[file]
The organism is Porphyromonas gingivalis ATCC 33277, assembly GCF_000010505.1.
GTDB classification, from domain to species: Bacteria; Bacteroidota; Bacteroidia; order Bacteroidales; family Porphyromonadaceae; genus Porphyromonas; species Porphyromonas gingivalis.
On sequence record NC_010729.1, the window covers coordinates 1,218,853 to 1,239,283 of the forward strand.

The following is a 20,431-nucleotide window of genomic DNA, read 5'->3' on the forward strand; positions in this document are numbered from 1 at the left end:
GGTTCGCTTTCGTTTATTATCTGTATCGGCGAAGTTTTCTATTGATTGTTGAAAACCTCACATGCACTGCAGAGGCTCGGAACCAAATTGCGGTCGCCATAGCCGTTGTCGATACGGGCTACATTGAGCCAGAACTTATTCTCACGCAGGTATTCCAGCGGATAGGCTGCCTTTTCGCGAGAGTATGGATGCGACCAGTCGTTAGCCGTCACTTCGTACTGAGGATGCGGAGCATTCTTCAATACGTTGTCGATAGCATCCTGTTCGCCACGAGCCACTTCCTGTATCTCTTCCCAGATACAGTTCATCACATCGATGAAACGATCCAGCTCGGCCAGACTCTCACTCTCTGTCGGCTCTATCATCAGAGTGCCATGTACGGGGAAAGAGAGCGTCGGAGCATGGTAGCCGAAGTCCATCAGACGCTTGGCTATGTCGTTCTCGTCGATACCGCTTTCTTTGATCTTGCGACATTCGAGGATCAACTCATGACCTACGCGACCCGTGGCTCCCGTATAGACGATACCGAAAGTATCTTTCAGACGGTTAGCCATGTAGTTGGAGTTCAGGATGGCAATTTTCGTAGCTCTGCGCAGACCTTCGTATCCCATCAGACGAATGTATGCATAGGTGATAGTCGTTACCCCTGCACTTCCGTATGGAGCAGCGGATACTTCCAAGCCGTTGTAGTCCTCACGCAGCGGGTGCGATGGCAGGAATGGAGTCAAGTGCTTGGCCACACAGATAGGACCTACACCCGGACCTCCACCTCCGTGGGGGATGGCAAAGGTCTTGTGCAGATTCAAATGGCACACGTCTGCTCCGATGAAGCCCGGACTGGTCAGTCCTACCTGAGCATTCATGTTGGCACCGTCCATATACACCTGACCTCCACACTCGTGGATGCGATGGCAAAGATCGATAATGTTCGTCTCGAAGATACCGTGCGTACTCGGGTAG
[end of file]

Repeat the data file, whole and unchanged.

The organism is Porphyromonas gingivalis ATCC 33277, assembly GCF_000010505.1.
GTDB classification, from domain to species: Bacteria; Bacteroidota; Bacteroidia; order Bacteroidales; family Porphyromonadaceae; genus Porphyromonas; species Porphyromonas gingivalis.
On sequence record NC_010729.1, the window covers coordinates 1,218,853 to 1,239,283 of the forward strand.

The following is a 20,431-nucleotide window of genomic DNA, read 5'->3' on the forward strand; positions in this document are numbered from 1 at the left end:
GGTTCGCTTTCGTTTATTATCTGTATCGGCGAAGTTTTCTATTGATTGTTGAAAACCTCACATGCACTGCAGAGGCTCGGAACCAAATTGCGGTCGCCATAGCCGTTGTCGATACGGGCTACATTGAGCCAGAACTTATTCTCACGCAGGTATTCCAGCGGATAGGCTGCCTTTTCGCGAGAGTATGGATGCGACCAGTCGTTAGCCGTCACTTCGTACTGAGGATGCGGAGCATTCTTCAATACGTTGTCGATAGCATCCTGTTCGCCACGAGCCACTTCCTGTATCTCTTCCCAGATACAGTTCATCACATCGATGAAACGATCCAGCTCGGCCAGACTCTCACTCTCTGTCGGCTCTATCATCAGAGTGCCATGTACGGGGAAAGAGAGCGTCGGAGCATGGTAGCCGAAGTCCATCAGACGCTTGGCTATGTCGTTCTCGTCGATACCGCTTTCTTTGATCTTGCGACATTCGAGGATCAACTCATGACCTACGCGACCCGTGGCTCCCGTATAGACGATACCGAAAGTATCTTTCAGACGGTTAGCCATGTAGTTGGAGTTCAGGATGGCAATTTTCGTAGCTCTGCGCAGACCTTCGTATCCCATCAGACGAATGTATGCATAGGTGATAGTCGTTACCCCTGCACTTCCGTATGGAGCAGCGGATACTTCCAAGCCGTTGTAGTCCTCACGCAGCGGGTGCGATGGCAGGAATGGAGTCAAGTGCTTGGCCACACAGATAGGACCTACACCCGGACCTCCACCTCCGTGGGGGATGGCAAAGGTCTTGTGCAGATTCAAATGGCACACGTCTGCTCCGATGAAGCCCGGACTGGTCAGTCCTACCTGAGCATTCATGTTGGCACCGTCCATATACACCTGACCTCCACACTCGTGGATGCGATGGCAAAGATCGATAATGTTCGTCTCGAAGATACCGTGCGTACTCGGGTAG